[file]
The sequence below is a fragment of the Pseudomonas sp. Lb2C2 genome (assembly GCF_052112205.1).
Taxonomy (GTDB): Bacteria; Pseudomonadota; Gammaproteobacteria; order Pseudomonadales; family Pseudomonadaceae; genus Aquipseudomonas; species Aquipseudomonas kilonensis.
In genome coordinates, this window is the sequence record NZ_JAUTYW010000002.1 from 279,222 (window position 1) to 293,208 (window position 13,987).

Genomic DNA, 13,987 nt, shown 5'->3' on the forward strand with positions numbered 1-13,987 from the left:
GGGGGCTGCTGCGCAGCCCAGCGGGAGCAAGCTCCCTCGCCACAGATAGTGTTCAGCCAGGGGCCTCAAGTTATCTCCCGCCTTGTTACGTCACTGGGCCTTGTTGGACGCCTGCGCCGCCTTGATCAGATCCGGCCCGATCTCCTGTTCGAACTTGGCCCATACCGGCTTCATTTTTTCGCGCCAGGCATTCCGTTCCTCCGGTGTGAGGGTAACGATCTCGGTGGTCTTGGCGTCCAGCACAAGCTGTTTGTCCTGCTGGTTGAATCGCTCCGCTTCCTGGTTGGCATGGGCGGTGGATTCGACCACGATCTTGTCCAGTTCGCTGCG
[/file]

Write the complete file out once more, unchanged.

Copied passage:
The sequence below is a fragment of the Pseudomonas sp. Lb2C2 genome (assembly GCF_052112205.1).
Taxonomy (GTDB): Bacteria; Pseudomonadota; Gammaproteobacteria; order Pseudomonadales; family Pseudomonadaceae; genus Aquipseudomonas; species Aquipseudomonas kilonensis.
In genome coordinates, this window is the sequence record NZ_JAUTYW010000002.1 from 279,222 (window position 1) to 293,208 (window position 13,987).

Genomic DNA, 13,987 nt, shown 5'->3' on the forward strand with positions numbered 1-13,987 from the left:
GGGGGCTGCTGCGCAGCCCAGCGGGAGCAAGCTCCCTCGCCACAGATAGTGTTCAGCCAGGGGCCTCAAGTTATCTCCCGCCTTGTTACGTCACTGGGCCTTGTTGGACGCCTGCGCCGCCTTGATCAGATCCGGCCCGATCTCCTGTTCGAACTTGGCCCATACCGGCTTCATTTTTTCGCGCCAGGCATTCCGTTCCTCCGGTGTGAGGGTAACGATCTCGGTGGTCTTGGCGTCCAGCACAAGCTGTTTGTCCTGCTGGTTGAATCGCTCCGCTTCCTGGTTGGCATGGGCGGTGGATTCGACCACGATCTTGTCCAGTTCGCTGCG